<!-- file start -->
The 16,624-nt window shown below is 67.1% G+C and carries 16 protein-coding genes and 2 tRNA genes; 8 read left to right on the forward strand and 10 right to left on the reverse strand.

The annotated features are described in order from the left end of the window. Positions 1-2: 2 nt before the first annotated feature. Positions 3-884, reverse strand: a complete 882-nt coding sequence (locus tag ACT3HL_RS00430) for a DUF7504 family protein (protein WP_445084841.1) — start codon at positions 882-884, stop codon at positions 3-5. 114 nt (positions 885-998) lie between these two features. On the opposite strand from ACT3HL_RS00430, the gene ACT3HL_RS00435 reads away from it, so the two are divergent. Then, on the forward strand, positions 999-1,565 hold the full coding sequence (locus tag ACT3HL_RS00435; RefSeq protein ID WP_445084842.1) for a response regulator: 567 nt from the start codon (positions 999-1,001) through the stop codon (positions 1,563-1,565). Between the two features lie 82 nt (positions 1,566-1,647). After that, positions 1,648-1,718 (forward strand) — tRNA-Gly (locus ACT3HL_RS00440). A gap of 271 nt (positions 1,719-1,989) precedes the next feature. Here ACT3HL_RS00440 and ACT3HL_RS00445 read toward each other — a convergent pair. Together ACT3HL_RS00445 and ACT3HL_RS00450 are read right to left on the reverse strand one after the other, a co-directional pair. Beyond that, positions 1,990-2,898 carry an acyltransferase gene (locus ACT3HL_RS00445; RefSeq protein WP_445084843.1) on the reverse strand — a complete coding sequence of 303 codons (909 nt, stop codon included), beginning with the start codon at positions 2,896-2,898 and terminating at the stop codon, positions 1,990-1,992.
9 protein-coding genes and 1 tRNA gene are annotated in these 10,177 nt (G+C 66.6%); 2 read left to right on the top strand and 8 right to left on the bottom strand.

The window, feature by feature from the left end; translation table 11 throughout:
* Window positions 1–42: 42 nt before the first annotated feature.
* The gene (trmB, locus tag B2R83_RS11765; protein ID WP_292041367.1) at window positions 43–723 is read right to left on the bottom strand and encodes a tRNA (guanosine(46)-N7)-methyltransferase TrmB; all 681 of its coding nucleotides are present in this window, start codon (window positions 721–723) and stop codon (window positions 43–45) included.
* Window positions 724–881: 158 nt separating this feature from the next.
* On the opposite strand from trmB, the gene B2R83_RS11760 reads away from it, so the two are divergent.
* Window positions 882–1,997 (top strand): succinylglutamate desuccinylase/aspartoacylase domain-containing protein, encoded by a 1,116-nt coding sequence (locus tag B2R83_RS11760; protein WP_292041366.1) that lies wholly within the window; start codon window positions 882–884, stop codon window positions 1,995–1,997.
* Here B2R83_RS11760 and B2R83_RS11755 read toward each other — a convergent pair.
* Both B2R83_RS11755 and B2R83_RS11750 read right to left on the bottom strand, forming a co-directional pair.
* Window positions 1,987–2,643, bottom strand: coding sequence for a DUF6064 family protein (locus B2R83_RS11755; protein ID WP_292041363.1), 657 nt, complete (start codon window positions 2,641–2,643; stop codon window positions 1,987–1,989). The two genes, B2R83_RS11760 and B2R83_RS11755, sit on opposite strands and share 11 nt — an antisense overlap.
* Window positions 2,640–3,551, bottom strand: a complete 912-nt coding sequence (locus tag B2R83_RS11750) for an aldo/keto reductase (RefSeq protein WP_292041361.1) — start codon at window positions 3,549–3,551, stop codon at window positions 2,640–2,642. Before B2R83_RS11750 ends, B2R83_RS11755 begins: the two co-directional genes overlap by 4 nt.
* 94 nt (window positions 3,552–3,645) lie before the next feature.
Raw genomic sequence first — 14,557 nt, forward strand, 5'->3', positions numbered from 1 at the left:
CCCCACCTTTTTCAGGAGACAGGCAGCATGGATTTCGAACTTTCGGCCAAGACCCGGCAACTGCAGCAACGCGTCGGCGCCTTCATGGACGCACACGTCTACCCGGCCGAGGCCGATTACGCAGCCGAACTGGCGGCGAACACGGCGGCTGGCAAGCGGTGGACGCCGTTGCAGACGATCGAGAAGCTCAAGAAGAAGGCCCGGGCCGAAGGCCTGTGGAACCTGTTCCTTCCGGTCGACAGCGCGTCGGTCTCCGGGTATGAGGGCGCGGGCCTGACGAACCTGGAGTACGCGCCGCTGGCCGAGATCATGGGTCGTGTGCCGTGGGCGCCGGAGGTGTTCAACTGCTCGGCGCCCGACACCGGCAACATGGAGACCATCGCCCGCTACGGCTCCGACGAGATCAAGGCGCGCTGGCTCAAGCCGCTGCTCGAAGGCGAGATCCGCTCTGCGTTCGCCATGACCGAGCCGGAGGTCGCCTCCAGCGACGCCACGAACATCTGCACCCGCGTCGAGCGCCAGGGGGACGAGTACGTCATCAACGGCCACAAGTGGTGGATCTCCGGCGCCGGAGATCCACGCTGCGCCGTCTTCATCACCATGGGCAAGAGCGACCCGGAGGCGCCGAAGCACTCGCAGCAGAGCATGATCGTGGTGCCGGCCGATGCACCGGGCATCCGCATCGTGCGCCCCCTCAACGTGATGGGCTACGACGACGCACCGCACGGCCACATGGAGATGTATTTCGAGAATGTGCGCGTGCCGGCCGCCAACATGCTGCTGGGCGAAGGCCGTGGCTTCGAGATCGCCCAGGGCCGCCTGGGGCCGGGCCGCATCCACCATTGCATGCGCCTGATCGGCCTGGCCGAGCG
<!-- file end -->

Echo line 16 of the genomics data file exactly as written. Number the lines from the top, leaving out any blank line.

CCCCACCTTTTTCAGGAGACAGGCAGCATGGATTTCGAACTTTCGGCCAAGACCCGGCAACTGCAGCAACGCGTCGGCGCCTTCATGGACGCACACGTCTACCCGGCCGAGGCCGATTACGCAGCCGAACTGGCGGCGAACACGGCGGCTGGCAAGCGGTGGACGCCGTTGCAGACGATCGAGAAGCTCAAGAAGAAGGCCCGGGCCGAAGGCCTGTGGAACCTGTTCCTTCCGGTCGACAGCGCGTCGGTCTCCGGGTATGAGGGCGCGGGCCTGACGAACCTGGAGTACGCGCCGCTGGCCGAGATCATGGGTCGTGTGCCGTGGGCGCCGGAGGTGTTCAACTGCTCGGCGCCCGACACCGGCAACATGGAGACCATCGCCCGCTACGGCTCCGACGAGATCAAGGCGCGCTGGCTCAAGCCGCTGCTCGAAGGCGAGATCCGCTCTGCGTTCGCCATGACCGAGCCGGAGGTCGCCTCCAGCGACGCCACGAACATCTGCACCCGCGTCGAGCGCCAGGGGGACGAGTACGTCATCAACGGCCACAAGTGGTGGATCTCCGGCGCCGGAGATCCACGCTGCGCCGTCTTCATCACCATGGGCAAGAGCGACCCGGAGGCGCCGAAGCACTCGCAGCAGAGCATGATCGTGGTGCCGGCCGATGCACCGGGCATCCGCATCGTGCGCCCCCTCAACGTGATGGGCTACGACGACGCACCGCACGGCCACATGGAGATGTATTTCGAGAATGTGCGCGTGCCGGCCGCCAACATGCTGCTGGGCGAAGGCCGTGGCTTCGAGATCGCCCAGGGCCGCCTGGGGCCGGGCCGCATCCACCATTGCATGCGCCTGATCGGCCTGGCCGAGCG